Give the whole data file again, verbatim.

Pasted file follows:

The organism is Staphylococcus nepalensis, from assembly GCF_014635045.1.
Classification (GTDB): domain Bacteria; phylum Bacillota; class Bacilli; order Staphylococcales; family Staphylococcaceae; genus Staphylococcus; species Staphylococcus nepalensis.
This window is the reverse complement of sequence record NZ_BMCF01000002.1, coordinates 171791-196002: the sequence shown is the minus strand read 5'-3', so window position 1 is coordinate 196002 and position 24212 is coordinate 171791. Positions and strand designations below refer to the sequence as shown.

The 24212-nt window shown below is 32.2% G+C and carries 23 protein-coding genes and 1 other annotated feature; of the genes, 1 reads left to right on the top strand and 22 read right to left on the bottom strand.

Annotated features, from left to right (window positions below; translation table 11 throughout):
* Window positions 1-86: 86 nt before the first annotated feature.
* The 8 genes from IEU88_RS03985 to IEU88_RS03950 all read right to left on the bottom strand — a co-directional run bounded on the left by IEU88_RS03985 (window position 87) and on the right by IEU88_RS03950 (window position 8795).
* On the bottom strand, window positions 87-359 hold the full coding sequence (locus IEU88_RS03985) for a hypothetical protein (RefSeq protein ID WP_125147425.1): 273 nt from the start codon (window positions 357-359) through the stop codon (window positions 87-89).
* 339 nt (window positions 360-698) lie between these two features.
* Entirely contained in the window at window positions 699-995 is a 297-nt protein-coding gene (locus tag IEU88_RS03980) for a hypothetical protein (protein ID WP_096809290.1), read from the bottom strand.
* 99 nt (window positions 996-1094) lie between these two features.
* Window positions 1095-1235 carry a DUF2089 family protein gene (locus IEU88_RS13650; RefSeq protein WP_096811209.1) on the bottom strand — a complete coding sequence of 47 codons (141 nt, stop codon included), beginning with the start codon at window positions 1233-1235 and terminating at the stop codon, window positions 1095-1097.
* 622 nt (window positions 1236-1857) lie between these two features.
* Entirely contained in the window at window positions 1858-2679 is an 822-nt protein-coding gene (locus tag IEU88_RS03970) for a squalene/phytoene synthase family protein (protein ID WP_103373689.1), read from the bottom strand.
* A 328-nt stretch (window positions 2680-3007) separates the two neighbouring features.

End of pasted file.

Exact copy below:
The organism is Staphylococcus nepalensis, from assembly GCF_014635045.1.
Classification (GTDB): domain Bacteria; phylum Bacillota; class Bacilli; order Staphylococcales; family Staphylococcaceae; genus Staphylococcus; species Staphylococcus nepalensis.
This window is the reverse complement of sequence record NZ_BMCF01000002.1, coordinates 171791-196002: the sequence shown is the minus strand read 5'-3', so window position 1 is coordinate 196002 and position 24212 is coordinate 171791. Positions and strand designations below refer to the sequence as shown.

The 24212-nt window shown below is 32.2% G+C and carries 23 protein-coding genes and 1 other annotated feature; of the genes, 1 reads left to right on the top strand and 22 read right to left on the bottom strand.

Annotated features, from left to right (window positions below; translation table 11 throughout):
* Window positions 1-86: 86 nt before the first annotated feature.
* The 8 genes from IEU88_RS03985 to IEU88_RS03950 all read right to left on the bottom strand — a co-directional run bounded on the left by IEU88_RS03985 (window position 87) and on the right by IEU88_RS03950 (window position 8795).
* On the bottom strand, window positions 87-359 hold the full coding sequence (locus IEU88_RS03985) for a hypothetical protein (RefSeq protein ID WP_125147425.1): 273 nt from the start codon (window positions 357-359) through the stop codon (window positions 87-89).
* 339 nt (window positions 360-698) lie between these two features.
* Entirely contained in the window at window positions 699-995 is a 297-nt protein-coding gene (locus tag IEU88_RS03980) for a hypothetical protein (protein ID WP_096809290.1), read from the bottom strand.
* 99 nt (window positions 996-1094) lie between these two features.
* Window positions 1095-1235 carry a DUF2089 family protein gene (locus IEU88_RS13650; RefSeq protein WP_096811209.1) on the bottom strand — a complete coding sequence of 47 codons (141 nt, stop codon included), beginning with the start codon at window positions 1233-1235 and terminating at the stop codon, window positions 1095-1097.
* 622 nt (window positions 1236-1857) lie between these two features.
* Entirely contained in the window at window positions 1858-2679 is an 822-nt protein-coding gene (locus tag IEU88_RS03970) for a squalene/phytoene synthase family protein (protein ID WP_103373689.1), read from the bottom strand.
* A 328-nt stretch (window positions 2680-3007) separates the two neighbouring features.